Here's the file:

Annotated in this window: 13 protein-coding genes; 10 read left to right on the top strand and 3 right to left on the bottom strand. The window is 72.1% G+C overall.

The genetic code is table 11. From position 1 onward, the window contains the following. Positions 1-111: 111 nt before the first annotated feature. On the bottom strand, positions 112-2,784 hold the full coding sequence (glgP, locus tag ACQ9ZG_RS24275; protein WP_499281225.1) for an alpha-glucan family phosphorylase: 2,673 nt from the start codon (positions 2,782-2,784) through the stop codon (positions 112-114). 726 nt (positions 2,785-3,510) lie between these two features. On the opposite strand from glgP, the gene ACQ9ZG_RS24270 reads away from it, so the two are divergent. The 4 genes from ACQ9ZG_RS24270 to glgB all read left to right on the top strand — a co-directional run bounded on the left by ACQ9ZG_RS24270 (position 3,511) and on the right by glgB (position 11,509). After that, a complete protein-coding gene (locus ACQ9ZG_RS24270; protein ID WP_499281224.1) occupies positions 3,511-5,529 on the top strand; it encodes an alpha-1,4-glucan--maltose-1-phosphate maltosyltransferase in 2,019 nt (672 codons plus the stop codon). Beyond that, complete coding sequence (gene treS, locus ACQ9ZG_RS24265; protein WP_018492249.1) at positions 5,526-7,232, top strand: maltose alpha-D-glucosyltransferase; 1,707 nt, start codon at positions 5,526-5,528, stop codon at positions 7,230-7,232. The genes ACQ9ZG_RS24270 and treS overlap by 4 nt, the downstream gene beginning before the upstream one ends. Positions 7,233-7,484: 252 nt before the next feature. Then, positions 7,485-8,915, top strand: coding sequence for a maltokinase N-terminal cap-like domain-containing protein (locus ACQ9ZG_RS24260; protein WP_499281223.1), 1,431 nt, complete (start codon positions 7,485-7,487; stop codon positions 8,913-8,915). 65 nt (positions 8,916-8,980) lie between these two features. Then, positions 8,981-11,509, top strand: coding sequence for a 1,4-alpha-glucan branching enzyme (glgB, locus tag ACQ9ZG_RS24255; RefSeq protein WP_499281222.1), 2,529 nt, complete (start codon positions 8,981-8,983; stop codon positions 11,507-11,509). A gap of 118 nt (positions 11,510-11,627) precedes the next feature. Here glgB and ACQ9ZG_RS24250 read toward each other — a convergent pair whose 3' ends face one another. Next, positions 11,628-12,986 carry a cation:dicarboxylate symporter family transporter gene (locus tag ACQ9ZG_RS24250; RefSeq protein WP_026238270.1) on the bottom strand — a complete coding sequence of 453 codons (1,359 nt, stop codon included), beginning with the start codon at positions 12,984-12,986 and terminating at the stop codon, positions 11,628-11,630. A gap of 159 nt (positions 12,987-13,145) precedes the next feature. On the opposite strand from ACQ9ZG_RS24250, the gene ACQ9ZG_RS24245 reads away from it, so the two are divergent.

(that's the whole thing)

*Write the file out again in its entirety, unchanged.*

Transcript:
Annotated in this window: 13 protein-coding genes; 10 read left to right on the top strand and 3 right to left on the bottom strand. The window is 72.1% G+C overall.

The genetic code is table 11. From position 1 onward, the window contains the following. Positions 1-111: 111 nt before the first annotated feature. On the bottom strand, positions 112-2,784 hold the full coding sequence (glgP, locus tag ACQ9ZG_RS24275; protein WP_499281225.1) for an alpha-glucan family phosphorylase: 2,673 nt from the start codon (positions 2,782-2,784) through the stop codon (positions 112-114). 726 nt (positions 2,785-3,510) lie between these two features. On the opposite strand from glgP, the gene ACQ9ZG_RS24270 reads away from it, so the two are divergent. The 4 genes from ACQ9ZG_RS24270 to glgB all read left to right on the top strand — a co-directional run bounded on the left by ACQ9ZG_RS24270 (position 3,511) and on the right by glgB (position 11,509). After that, a complete protein-coding gene (locus ACQ9ZG_RS24270; protein ID WP_499281224.1) occupies positions 3,511-5,529 on the top strand; it encodes an alpha-1,4-glucan--maltose-1-phosphate maltosyltransferase in 2,019 nt (672 codons plus the stop codon). Beyond that, complete coding sequence (gene treS, locus ACQ9ZG_RS24265; protein WP_018492249.1) at positions 5,526-7,232, top strand: maltose alpha-D-glucosyltransferase; 1,707 nt, start codon at positions 5,526-5,528, stop codon at positions 7,230-7,232. The genes ACQ9ZG_RS24270 and treS overlap by 4 nt, the downstream gene beginning before the upstream one ends. Positions 7,233-7,484: 252 nt before the next feature. Then, positions 7,485-8,915, top strand: coding sequence for a maltokinase N-terminal cap-like domain-containing protein (locus ACQ9ZG_RS24260; protein WP_499281223.1), 1,431 nt, complete (start codon positions 7,485-7,487; stop codon positions 8,913-8,915). 65 nt (positions 8,916-8,980) lie between these two features. Then, positions 8,981-11,509, top strand: coding sequence for a 1,4-alpha-glucan branching enzyme (glgB, locus tag ACQ9ZG_RS24255; RefSeq protein WP_499281222.1), 2,529 nt, complete (start codon positions 8,981-8,983; stop codon positions 11,507-11,509). A gap of 118 nt (positions 11,510-11,627) precedes the next feature. Here glgB and ACQ9ZG_RS24250 read toward each other — a convergent pair whose 3' ends face one another. Next, positions 11,628-12,986 carry a cation:dicarboxylate symporter family transporter gene (locus tag ACQ9ZG_RS24250; RefSeq protein WP_026238270.1) on the bottom strand — a complete coding sequence of 453 codons (1,359 nt, stop codon included), beginning with the start codon at positions 12,984-12,986 and terminating at the stop codon, positions 11,628-11,630. A gap of 159 nt (positions 12,987-13,145) precedes the next feature. On the opposite strand from ACQ9ZG_RS24250, the gene ACQ9ZG_RS24245 reads away from it, so the two are divergent.